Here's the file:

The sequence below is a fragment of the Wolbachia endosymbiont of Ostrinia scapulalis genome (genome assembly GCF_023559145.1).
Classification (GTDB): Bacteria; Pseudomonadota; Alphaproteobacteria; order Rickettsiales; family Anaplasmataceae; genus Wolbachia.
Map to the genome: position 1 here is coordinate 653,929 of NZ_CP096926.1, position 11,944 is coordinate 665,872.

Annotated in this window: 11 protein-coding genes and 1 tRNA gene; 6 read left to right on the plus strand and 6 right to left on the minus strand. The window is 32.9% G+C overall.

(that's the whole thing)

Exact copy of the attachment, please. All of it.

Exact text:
The sequence below is a fragment of the Wolbachia endosymbiont of Ostrinia scapulalis genome (genome assembly GCF_023559145.1).
Classification (GTDB): Bacteria; Pseudomonadota; Alphaproteobacteria; order Rickettsiales; family Anaplasmataceae; genus Wolbachia.
Map to the genome: position 1 here is coordinate 653,929 of NZ_CP096926.1, position 11,944 is coordinate 665,872.

Annotated in this window: 11 protein-coding genes and 1 tRNA gene; 6 read left to right on the plus strand and 6 right to left on the minus strand. The window is 32.9% G+C overall.